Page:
Zardari has routinely denied any wrongdoing, but there have been growing calls to reopen an alleged corruption case involving Zardari and his late wife that had been heard in a Swiss court.

Zardari will be holding private talks on Wednesday and Thursday with Pakistani officials, community members and other British officials before meeting Cameron on Friday. He also is expected to speak Saturday at a rally of his Pakistan Peoples Party in Birmingham.

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Here Be Dragons

Here Be Dragons
MRAPs, Sprained Ankles, Air Conditioning, Farting Contests, and Other Snapshots from the American War in Afghanistan

By Ann Jones

In the eight years I’ve reported on Afghanistan, I’ve “embedded” regularly with Afghan civilians, especially women.  Recently, however, with American troops “surging” and journalists getting into the swing of the military’s counterinsurgency “strategy” (better known by its acronym, COIN), I decided to get with the program as well.  Last June, I filed a request to embed with the U.S. Army.

Polite emails from Army public affairs specialists ask journalists to provide evidence of medical insurance, a requirement I took as an admission that war is not a healthy pursuit.  I already knew that, of course — from the civilian side.  Plus I’d read a lot of articles and books by male colleagues who had risked their necks with American troops in Iraq and Afghanistan.  What struck me about their work was this: even when they described screw-ups coming down from the top brass, those reporters still managed to make the soldierly enterprise sound pretty consistently heroic.  I wondered what they might be leaving out.

So I sent in a scan of my Medicare card.  I worried that this evidence of my senior citizenship, coupled with my membership in the “weaker sex,” the one we’re supposedly rescuing in Afghanistan, would raise questions about my fitness for missions “outside the wire” of a Forward Operating Base (FOB, pronounced “fob”) in eastern Afghanistan only a few miles from the tribal areas of Pakistan. But no, I got my requested embed — proof of neither fitness nor heroism required (something my male colleagues had never revealed).  In the end, my age and gender were no handicap. As Agatha Christie’s Miss Marple knows, people will say almost anything to an old lady they assume to be stupid.

Boys and Their Toys

Having been critical of American policies from the get-go, I saw nothing on the various Army bases I visited to change my mind.  One day at that FOB, preparing to go on a mission, the sergeant in charge wrote the soldiers’ names on the board, followed by “Terp” to designate the Afghan-American interpreter who would accompany us, and “In Bed,” which meant me.  He made a joke about reporters who are more gung-ho than soldiers.  Not me.  And I wasn’t alone.  I had already met a lot of older guys on other bases, mostly reservists who had jobs at home they felt passionately about — teachers, coaches, musicians — and wives and children they loved, who just wanted to go home.  One said to me, “Maybe if I were ten years younger I could get into it, but I’m not a boy anymore.”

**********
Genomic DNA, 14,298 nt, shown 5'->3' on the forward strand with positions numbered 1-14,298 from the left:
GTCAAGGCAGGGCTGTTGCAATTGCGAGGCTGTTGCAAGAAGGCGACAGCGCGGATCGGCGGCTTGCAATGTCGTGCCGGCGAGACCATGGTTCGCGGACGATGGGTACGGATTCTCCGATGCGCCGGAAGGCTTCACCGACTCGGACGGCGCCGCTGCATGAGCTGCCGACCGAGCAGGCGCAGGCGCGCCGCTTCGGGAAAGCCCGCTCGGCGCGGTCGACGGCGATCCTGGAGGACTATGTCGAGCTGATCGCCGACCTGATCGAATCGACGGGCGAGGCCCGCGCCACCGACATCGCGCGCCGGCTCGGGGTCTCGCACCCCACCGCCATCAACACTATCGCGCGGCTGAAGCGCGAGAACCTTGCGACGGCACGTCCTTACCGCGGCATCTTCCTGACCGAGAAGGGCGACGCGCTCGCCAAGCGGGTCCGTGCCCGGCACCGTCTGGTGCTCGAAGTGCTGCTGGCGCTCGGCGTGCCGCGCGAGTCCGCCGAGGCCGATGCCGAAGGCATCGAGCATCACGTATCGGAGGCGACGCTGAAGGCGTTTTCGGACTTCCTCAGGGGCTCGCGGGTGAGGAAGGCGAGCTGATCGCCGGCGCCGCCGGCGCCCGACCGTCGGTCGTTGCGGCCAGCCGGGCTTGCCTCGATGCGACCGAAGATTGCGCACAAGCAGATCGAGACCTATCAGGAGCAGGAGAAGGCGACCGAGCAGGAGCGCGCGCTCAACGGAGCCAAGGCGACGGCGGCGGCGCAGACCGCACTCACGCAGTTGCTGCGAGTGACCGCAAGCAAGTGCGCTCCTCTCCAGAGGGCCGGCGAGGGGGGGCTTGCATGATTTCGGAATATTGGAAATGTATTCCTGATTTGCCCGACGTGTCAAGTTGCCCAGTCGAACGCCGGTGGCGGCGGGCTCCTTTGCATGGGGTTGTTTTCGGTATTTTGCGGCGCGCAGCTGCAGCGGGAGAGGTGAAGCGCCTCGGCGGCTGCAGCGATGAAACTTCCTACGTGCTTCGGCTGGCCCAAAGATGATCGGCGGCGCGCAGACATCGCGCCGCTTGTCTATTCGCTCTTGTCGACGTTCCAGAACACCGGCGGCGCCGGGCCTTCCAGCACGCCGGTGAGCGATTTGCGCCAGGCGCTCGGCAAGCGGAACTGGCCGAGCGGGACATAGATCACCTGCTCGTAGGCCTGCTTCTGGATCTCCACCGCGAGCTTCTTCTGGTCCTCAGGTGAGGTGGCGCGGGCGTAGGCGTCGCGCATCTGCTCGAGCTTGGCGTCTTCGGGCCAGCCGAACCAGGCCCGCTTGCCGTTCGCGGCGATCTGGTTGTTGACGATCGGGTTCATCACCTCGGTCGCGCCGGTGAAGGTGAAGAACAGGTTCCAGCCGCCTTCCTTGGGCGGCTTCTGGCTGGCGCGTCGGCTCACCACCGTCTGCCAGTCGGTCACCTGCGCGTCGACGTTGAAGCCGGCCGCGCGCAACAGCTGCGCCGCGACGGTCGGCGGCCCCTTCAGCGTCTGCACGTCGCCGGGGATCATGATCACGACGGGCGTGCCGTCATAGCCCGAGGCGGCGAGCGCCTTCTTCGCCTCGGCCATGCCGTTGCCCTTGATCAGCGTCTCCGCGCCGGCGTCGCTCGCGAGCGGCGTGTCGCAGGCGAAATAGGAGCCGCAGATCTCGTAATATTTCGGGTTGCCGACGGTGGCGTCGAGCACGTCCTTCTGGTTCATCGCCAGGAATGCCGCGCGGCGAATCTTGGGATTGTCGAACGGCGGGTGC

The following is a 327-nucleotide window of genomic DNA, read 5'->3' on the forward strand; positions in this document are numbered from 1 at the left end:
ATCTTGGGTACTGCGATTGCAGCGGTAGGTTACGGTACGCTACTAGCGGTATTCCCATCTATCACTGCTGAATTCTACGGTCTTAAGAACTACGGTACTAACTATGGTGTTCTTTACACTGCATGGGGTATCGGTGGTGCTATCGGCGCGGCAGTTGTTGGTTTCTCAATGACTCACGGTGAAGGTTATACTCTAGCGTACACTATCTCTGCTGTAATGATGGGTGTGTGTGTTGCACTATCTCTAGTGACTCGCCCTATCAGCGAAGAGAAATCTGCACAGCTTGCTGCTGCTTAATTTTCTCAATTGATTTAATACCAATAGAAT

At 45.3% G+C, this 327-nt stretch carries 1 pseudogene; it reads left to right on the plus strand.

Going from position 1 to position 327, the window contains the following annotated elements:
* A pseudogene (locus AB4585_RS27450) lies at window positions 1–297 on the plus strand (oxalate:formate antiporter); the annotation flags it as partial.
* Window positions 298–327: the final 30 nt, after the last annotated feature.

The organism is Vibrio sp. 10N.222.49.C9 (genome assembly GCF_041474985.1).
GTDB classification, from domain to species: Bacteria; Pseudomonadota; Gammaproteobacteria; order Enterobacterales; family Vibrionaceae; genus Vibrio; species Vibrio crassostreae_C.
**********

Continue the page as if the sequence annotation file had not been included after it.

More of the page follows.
The Army had sent me a list of ground rules for reporters — mostly commonsense stuff like don’t print troop strength or battle plans. I also got a checklist of things to bring along.  It was the sort of list moms get when sending their kids off to camp: water bottle, flashlight, towel, soap, toilet paper (for those excursions away from base), sleeping bag, etc.  But there was other stuff too: ballistic eyewear, fireproof gloves, big knife, body armor, and Kevlar helmet.  Considering how much of my tax dollar goes to the Pentagon, I thought the Army might have a few spare flak jackets to lend to visiting reporters, but no, you have to bring your own.

That was perhaps a sign of things to come, as I was soon swamped by complaints from soldiers and civilian contractors alike: not enough armor, not enough vehicles, not enough helicopters, not enough weapons, not enough troops — and even when there seemed to be plenty of everything, complaints that nothing was of quite the right kind. This struck me as a peculiarly privileged American problem that seemed to underlie almost everything I was to see on the eastern front of this war.  Those complaints, in fact, seemed to spring from the very nature of the American military enterprise — from its toxic mix of paranoia, entitlement, and good intentions.

Take the paranoia, which I suppose comes with the territory.  You wouldn’t be there if you didn’t think that there were enemies all around.  I turned down a military flight for the short hop from the Afghan capital Kabul to Bagram, the main American base — a rapidly expanding “city” of more than 30,000 people.  Instead, I asked an Afghan friend to drive me out in his car.